Lost and Found

Photo by Josh Hild 

It’s the last day of the semester for me, and I am home grading assignments. Our Christmas tree is up; it’s our biggest one yet. It stretches across much of our bay window in the front of the house.

A week ago, I had my last day of being 46. And since my birthday comes in December, it often feels like even more reason to take stock of the past year. There are some big things I lost this year, and some bigger things that I found.

I lost my Dad. We were not close to say the least, but we spent decades trying to be something to each other until we both seemed to give up. Actually, until I gave up, and that was it for our story. I don’t get to go back and have the Dad I needed, but no one does. Comparing myself to those who had loving fathers and good support systems is futile. I made it to somewhere where the grass is green, somewhere that has a pretty fence around the yard. I made it through a zillion years of not believing in myself and attracting the absolute wrong boys or men – and ignoring (or running from) a few of the right ones.

So, my hope is that I am losing my need to compare. There are so many women who seem more successful than I at this age, and it feels hard to be going for a real career as a college professor at this age. I wonder some days if I will ever catch up? But there story is not mine. And my successes are still tremendous.

I feel considerably older than I did just two years ago. I can see it on my face, measure it in my son’s height. Changing hormones, job stress, and death will do that to a person, will add a little softening of the jaw and strain in the brow. Living is experiencing and staying aware of emotions that need feeling.

What I have found this year is something new in my marriage. My husband and I passed our 11th wedding anniversary (our 16th of being together), and I feel like we’ve stepped into phase two (or two-hundred), like we’ve entered into a new definition of together, and it feels pretty exciting. It feels like an unspoken renewal of our vows or like a whole new set of vows could be said. We get more of what better or worse means now, and the more comfortable we become in ourselves as people, the more in love we seem to be with one another.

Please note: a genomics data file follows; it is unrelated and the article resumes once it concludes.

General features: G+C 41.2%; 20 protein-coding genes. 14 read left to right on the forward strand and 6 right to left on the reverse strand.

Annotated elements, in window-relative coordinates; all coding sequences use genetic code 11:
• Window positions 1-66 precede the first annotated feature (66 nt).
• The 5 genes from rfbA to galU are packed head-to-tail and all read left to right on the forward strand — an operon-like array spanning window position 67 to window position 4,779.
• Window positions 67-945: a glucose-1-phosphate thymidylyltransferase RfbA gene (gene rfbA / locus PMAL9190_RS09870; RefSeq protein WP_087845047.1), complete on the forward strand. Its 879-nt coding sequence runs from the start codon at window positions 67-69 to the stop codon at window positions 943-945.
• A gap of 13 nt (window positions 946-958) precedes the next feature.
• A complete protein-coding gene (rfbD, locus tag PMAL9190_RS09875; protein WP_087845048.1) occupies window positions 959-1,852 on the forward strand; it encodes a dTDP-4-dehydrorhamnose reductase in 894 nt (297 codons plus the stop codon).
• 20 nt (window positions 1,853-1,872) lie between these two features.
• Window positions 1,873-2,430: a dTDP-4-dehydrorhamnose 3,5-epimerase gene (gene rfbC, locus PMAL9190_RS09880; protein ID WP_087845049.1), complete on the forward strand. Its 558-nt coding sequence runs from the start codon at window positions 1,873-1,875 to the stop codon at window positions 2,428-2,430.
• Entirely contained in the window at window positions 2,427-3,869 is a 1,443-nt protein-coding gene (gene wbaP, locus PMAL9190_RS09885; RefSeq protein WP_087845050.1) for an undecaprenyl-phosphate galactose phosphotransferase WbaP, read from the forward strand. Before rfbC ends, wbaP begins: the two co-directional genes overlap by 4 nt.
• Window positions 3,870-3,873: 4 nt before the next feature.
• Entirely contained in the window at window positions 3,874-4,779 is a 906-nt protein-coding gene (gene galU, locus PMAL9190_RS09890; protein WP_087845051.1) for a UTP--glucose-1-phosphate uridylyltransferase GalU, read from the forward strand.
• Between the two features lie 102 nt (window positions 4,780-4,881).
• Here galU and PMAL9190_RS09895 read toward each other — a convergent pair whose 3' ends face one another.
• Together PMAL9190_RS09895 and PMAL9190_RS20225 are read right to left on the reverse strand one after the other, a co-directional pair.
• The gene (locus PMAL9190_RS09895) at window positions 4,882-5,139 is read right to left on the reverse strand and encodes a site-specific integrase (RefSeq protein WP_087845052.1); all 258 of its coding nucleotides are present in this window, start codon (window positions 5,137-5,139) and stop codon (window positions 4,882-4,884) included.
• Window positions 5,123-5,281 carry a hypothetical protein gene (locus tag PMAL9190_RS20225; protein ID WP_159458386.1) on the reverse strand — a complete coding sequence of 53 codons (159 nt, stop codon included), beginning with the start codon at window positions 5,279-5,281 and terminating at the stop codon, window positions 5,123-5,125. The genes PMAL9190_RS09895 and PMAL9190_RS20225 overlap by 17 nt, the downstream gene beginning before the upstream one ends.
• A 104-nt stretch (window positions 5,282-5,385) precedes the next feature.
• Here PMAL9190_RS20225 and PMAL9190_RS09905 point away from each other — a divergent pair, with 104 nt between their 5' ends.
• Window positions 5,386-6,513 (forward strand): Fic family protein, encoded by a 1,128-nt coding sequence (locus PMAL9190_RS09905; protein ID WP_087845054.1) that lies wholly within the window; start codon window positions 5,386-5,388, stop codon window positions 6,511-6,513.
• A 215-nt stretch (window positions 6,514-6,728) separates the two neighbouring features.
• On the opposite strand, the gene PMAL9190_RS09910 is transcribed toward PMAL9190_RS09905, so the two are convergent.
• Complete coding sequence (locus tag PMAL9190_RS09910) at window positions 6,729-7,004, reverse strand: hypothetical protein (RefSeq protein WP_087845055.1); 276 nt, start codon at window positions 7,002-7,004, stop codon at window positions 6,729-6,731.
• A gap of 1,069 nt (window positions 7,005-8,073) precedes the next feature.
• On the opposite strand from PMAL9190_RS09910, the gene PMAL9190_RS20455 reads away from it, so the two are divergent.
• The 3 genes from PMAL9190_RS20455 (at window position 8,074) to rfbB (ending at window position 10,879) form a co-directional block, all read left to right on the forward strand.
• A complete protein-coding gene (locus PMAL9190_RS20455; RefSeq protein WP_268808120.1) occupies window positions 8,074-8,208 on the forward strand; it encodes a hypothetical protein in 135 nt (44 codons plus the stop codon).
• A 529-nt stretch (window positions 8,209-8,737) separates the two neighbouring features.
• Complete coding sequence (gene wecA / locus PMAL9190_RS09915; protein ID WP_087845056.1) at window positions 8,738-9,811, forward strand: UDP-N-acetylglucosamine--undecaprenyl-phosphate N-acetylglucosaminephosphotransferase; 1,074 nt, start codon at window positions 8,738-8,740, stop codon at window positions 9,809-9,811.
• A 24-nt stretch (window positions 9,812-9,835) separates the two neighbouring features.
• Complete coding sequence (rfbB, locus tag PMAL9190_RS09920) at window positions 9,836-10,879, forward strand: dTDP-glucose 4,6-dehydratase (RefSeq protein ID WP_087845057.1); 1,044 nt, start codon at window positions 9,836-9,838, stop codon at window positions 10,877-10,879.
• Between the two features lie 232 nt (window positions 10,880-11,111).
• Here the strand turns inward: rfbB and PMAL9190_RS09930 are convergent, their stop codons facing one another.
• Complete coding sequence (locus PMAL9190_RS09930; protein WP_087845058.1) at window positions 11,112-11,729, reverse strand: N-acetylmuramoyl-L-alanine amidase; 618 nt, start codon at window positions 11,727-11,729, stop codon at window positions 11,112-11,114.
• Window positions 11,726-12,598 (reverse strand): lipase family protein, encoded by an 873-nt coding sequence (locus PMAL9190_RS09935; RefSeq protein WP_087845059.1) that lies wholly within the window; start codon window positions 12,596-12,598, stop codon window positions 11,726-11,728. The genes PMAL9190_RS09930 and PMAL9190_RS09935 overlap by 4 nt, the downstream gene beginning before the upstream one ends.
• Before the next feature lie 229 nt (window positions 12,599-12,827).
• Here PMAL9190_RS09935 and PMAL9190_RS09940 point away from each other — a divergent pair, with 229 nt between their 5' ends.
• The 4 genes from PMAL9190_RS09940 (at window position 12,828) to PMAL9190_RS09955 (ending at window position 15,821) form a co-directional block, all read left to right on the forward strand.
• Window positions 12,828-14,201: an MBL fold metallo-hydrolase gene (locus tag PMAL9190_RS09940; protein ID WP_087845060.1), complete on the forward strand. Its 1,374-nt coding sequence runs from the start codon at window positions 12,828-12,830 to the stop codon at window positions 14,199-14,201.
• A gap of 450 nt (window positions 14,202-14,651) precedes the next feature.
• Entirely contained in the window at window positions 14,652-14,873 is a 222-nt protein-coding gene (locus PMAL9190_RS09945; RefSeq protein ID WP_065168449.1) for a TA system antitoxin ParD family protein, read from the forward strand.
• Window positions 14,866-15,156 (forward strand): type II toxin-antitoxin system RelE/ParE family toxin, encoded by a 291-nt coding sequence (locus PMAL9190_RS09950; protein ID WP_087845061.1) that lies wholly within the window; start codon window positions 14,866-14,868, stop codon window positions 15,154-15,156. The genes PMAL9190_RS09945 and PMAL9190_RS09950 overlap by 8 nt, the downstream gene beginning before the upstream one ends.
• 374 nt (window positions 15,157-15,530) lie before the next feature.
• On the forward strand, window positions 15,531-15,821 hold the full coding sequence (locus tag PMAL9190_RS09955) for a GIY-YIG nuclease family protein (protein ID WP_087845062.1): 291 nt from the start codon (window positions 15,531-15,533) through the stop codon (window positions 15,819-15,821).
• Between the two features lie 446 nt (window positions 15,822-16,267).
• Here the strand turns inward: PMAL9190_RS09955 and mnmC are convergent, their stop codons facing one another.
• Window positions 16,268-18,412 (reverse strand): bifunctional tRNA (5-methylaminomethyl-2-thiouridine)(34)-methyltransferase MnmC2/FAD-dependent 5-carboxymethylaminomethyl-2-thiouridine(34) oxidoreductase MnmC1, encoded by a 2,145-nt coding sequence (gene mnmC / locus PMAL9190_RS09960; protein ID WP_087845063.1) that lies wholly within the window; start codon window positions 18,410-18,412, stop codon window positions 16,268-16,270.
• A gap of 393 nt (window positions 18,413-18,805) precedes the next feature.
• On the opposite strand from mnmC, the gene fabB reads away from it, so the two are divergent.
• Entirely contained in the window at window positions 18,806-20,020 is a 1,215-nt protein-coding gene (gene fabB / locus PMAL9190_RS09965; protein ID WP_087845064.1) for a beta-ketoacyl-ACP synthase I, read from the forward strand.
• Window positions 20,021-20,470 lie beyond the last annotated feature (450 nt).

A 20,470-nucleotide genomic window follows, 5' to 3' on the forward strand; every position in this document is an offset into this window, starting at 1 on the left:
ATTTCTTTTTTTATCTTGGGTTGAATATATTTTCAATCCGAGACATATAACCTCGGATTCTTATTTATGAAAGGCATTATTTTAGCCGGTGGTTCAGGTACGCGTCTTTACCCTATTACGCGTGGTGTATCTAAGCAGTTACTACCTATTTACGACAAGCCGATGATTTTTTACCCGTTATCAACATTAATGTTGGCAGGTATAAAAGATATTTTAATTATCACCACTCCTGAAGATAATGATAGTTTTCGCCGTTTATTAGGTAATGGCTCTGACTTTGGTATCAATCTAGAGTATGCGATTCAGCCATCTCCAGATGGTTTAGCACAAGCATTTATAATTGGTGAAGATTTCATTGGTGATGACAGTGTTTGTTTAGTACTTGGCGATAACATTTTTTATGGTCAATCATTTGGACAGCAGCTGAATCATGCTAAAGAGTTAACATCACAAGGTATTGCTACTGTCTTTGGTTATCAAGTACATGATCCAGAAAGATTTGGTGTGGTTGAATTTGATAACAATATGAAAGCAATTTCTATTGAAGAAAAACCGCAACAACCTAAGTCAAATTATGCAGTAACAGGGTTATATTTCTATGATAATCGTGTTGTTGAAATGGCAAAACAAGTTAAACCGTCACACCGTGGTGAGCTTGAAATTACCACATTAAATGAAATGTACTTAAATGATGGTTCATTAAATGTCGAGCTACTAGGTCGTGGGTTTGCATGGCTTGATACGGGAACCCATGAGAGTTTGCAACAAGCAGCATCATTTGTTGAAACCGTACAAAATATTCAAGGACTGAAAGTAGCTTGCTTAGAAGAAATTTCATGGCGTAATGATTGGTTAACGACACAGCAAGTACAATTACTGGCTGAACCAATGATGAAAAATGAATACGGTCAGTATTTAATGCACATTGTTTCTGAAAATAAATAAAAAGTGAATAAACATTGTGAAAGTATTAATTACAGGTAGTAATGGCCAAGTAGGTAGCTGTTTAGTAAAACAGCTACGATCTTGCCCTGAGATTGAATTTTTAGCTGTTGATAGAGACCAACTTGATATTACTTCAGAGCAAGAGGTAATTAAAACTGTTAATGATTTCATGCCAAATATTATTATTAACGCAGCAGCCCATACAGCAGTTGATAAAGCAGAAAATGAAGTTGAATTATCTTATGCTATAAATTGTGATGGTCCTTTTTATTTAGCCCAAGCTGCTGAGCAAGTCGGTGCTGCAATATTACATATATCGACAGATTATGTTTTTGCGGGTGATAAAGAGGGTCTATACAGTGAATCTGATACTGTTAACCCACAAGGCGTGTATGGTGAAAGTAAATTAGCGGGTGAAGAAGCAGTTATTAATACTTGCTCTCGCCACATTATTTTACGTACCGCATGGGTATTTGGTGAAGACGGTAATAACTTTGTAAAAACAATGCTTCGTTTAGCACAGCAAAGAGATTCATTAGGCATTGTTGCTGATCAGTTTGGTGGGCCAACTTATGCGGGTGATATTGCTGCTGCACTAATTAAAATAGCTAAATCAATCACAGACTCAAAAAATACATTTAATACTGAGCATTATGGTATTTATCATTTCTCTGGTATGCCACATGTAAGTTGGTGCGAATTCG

I have also found a beginning inside of myself. Dad’s death creates an opening for me, a new way to process our relationship. It puts to bed any hopes of reconciliation or real connection. And in all of this, there is freedom. A physical and psychological awakening. I feel the pages of this new chapter like they are paper turning in my hands. There is so much brewing right now, and my intent is to put more detail into these thoughts in an essay for the coming year, so I don’t want to say too much. All I can say is more will come on this one.

In the meantime, I am 47. My eleventh semester as an adjunct professor is over. Another layer of the Russian doll has been added, with the internal layers acting as support. I don’t feel like I am hiding those former versions of me. Rather, I am all of it, and this might be how it’s possible to feel the lightness of joy even through the hardening of wood.

I Miss You. I Miss Then.

Photo by roya ann miller

To the friend(s) I wanted to meet up with over the holiday:

Hi, old friend. It’s nice to see you. Your hair looks like such a different color in this light. I prefer this a thousand times to Instagram. I can see the laugh lines around your eyes, the parentheses around your mouth. I love getting to notice these details, and I am glad (and a little relieved) to know you look just like me – older, less perfect, more experienced.

I wanted to call you months (or was it years?) ago, but things got busy. You know how it is. There is work. Family. Too many papers coming home from school, cub scout meetings I can’t forget, emails, bills, politics…. Then, there is my writing. I have published a few essays this year. It’s been a good year for that. I am feeling more accomplished but also wondering more where all of this is going. Is it going to go, like everything else does, out the window?

I looked up your old boyfriend on Facebook and I might have looked up mine. I just wanted to see his life now. We were such good friends during those semesters of carefree existence in college. “Don’t you miss the days? Don’t you miss the danger?” Ha ha. Sing with me.

And do you remember Seattle? How we felt so free, and so scared, and so young? How it rained all the time. We didn’t have money for clothes, but we were so beautiful.

I miss you. I miss then, and then, and then.

But I am so glad to be older now, aren’t you? It’s so much easier. Yet, it’s also way more complicated. Is this how it is always going to be?

I finally cut my hair, but I guess you can tell. It’s kind of “the older me” version of me.

Eric and I moved to a new house three years ago. It’s yellow. God, we are so happy. I never thought I could be this happy. Ash is amazing. We have two cats.

I’ll tell you about my Dad next time. He died this past summer, but the holidays aren’t a time to talk about that. It’s probably the worst thing…., but I am stretching and growing inside like crazy. Life.

Did I mention I have never been this happy? It’s true. But I miss you. I miss then.

I am so glad we could meet. Happy Thanksgiving, friend.




Bones in the Yard

Photo by Vero Photoart

As someone going through early signs of “the change,” reading Flash Count Diary by Darcey Steinke has been both captivating and somewhat bleak. It’s a heavily researched memoir, a dissertation on menopause – a word that still feels a bit dirty in our mouths thanks to some man still running the system.